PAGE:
We found 3 providers with an interest in eye problems and who accept Blue Advantage Silver HMO 004 near Framingham, MA.

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Specializes in Ophthalmology
Average rating 3.0 stars out of 5 (3 ratings)
61 Lincoln Street; Suite 212
Framingham, MA

Dr. Jody Judge is a physician who specializes in ophthalmology (eye disease). Her areas of expertise include diabetic eye exam, glaucoma, and comprehensive ophthalmology. On average, patients gave Dr. Judge a rating of 3.0 stars out of 5. She accepts Blue Cross/Blue Shield, Coventry, TRICARE, and more. Dr. Judge obtained her medical school training at Case Western Reserve University School of Medicine and performed her residency at Boston Medical Center. She is professionally affiliated with Mount Auburn Hospital, Massachusetts General Hospital, and Tufts Medical Center. New patients are welcome to contact her office for an appointment.

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Relevant Interests: , Glaucoma, Cataracts, Cornea Problems

All Interests: Comprehensive Ophthalmology, Cataracts, Diabetic Eye Exam, Glaucoma, Cornea Problems

Specializes in Ophthalmology
Average rating 3.16 stars out of 5 (3 ratings)
61 Lincoln Street; Sutie 212
Framingham, MA

Dr. Stephen Rostler sees patients in Framingham, MA and Plymouth, MA. His medical specialty is ophthalmology (eye disease). Patient reviews placed him at an average of 3.0 stars out of 5. His areas of expertise consist of glaucoma, cataract surgery, and comprehensive ophthalmology. Blue Cross/Blue Shield, Coventry, and TRICARE are among the insurance carriers that Dr. Rostler honors. After attending Boston University School of Medicine, he completed his residency training at Boston Medical Center. He speaks Russian. Dr. Rostler is professionally affiliated with Massachusetts General Hospital. He welcomes new patients.

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Relevant Interests: , Glaucoma

All Interests: Comprehensive Ophthalmology, Cataract Surgery, Glaucoma, Anterior Segment Surgery

Torsten W Wiegand MD
Specializes in Vitreoretinal Diseases
Average rating 4.6 stars out of 5 (5 ratings)
61 Lincoln Street; Suite 212
Framingham, MA

Dr. Torsten Wiegand's specialty is vitreoretinal diseases (retina and vitreous). Areas of particular interest for Dr. Wiegand include macular hole, age-related macular degeneration (AMD), and diabetic retinopathy. He has received a 4.5 out of 5 star rating by his patients. He honors several insurance carriers, including Blue Cross/Blue Shield, Coventry, and TRICARE. He graduated from Columbia University, College of Physicians and Surgeons and then he performed his residency at Massachusetts Eye and Ear Infirmary. Dr. Wiegand speaks German. He is affiliated with Massachusetts General Hospital. New patients are welcome to contact his office for an appointment.

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Relevant Interests: , Macular Hole, Age-Related Macular Degeneration, Diabetic Retinopathy

All Interests: Diabetic Retinopathy, Macular Hole, Age-Related Macular Degeneration, Vitreoretinal Surgical Procedu ... (Read more)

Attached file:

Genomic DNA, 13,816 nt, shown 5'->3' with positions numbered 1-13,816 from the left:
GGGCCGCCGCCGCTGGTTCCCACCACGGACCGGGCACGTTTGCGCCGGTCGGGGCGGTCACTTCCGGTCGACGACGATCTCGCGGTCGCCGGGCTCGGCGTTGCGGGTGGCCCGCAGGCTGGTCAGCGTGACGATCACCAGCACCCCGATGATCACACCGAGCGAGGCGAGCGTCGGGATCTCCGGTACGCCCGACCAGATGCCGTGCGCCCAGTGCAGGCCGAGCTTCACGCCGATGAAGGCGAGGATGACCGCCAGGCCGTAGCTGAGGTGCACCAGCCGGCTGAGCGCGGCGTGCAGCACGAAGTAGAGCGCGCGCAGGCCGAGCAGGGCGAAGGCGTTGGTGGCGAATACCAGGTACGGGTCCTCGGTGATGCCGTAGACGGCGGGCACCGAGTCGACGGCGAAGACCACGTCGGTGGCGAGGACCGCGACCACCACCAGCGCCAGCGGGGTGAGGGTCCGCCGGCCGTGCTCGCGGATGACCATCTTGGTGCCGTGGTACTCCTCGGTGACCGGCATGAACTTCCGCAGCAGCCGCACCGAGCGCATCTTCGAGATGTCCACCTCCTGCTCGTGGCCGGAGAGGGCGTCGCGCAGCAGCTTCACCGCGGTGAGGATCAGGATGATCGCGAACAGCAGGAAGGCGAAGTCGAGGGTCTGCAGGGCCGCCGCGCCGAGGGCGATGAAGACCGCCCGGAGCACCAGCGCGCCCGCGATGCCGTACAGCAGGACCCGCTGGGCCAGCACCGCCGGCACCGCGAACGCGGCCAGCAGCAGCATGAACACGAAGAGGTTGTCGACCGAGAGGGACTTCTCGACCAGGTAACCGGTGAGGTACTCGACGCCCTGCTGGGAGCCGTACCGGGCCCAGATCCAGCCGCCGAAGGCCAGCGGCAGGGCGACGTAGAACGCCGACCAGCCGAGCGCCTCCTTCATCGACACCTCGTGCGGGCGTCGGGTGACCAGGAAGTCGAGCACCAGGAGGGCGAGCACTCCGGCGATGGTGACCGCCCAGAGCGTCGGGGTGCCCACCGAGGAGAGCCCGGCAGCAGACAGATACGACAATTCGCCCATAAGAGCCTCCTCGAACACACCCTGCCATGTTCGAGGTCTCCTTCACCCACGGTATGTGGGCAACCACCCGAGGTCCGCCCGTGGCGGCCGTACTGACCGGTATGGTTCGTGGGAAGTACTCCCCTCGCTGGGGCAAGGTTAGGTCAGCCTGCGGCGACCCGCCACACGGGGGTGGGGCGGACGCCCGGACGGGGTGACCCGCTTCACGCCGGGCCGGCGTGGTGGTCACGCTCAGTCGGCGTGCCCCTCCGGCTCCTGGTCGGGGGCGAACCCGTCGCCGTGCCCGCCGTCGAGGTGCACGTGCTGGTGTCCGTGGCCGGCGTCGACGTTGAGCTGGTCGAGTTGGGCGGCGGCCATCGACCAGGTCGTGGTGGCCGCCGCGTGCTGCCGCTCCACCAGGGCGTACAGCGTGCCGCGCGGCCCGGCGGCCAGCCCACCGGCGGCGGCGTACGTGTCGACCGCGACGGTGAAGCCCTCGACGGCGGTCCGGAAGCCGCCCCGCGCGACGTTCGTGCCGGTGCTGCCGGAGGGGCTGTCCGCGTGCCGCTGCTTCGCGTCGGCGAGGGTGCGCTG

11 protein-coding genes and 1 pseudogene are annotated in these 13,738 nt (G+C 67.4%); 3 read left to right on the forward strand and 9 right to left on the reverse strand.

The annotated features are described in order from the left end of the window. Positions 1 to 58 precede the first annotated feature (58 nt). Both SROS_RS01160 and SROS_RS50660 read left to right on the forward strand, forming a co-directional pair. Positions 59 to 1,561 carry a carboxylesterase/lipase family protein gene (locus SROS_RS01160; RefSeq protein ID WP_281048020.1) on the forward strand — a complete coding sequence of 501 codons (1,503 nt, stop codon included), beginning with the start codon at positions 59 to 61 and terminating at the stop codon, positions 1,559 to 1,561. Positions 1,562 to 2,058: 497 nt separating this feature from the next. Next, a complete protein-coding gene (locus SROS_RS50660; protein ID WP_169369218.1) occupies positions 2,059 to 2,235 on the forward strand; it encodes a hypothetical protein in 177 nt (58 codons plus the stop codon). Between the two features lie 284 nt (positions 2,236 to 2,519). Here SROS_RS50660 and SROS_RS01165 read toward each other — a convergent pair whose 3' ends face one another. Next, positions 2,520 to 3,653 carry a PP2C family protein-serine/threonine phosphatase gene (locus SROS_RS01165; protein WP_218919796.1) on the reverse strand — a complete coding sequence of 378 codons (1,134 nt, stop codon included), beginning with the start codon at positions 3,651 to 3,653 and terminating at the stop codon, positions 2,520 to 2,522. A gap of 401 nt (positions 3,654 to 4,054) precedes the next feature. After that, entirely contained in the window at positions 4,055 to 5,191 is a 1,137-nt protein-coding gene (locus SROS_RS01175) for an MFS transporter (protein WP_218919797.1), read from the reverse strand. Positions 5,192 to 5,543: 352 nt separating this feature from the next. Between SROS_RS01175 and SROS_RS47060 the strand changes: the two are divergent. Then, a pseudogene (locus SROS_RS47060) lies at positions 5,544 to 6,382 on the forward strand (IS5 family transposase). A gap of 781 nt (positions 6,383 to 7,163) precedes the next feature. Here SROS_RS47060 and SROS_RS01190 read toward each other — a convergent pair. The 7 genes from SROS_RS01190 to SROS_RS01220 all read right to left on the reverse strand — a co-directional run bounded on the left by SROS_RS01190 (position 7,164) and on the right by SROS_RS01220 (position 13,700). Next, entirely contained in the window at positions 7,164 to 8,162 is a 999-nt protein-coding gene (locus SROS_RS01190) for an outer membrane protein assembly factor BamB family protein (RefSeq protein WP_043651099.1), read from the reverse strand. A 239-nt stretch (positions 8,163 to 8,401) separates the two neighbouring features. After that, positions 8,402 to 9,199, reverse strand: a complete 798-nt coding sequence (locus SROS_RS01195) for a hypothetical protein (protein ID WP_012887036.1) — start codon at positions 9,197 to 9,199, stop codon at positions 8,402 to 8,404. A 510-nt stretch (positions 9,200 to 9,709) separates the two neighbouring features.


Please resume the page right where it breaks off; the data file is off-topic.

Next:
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What are Eye Problems?

Almost every moment that we are awake, we rely on our eyes to navigate and interact with the world around us. But we rarely give our eyes much thought. The truth is, the eyes are amazing, complex and delicate organs. Millions of people every year have problems with their eyes. Some of the most common eye problems are refractive disorders, glaucoma, diabetic retinopathy, macular degeneration, and cataracts.

Refractive disorders happen when the shape of your eye doesn’t let you focus very precisely. You might be myopic (nearsighted), hyperopic (farsighted), or have an astigmatism, which is a focus problem caused by the cornea. Refractive disorders can be corrected by glasses or contacts.

Glaucoma is the leading cause of blindness in the United States. It happens when fluid pressure builds up within the eye and damages the optic nerve. It is treated with medications and surgery.

Diabetic retinopathy is a common complication of diabetes. The retina is tissue at the back of the eye that is filled with numerous, tiny blood vessels. When diabetes damages these delicate blood vessels, they burst or leak, leading to blind spots and blurred vision. Diabetic retinopathy can be treated with laser therapy and surgery, but often vision cannot be restored.

Macular degeneration is common in older adults. The macula is the central part of the retina and is responsible for crisp center vision. Over time, the cells in the macula begin to die, making central vision blurry. An early symptom of macular degeneration is that straight lines appear wavy.

Cataracts happen when the clear lens in the front of the eye becomes cloudy, making things look blurry or faded. They are extremely common in older people. By age 80, more than half of all Americans will have had a cataract. In early stages, prescription glasses and magnifying lenses can help. As the cataracts get worse, surgery to replace the lens may be the best option.

More than just one of the five senses, we rely heavily on our eyes to communicate, work, and get around every day. It’s important to have regular eye exams to make sure your vision stays in good shape for years to come.
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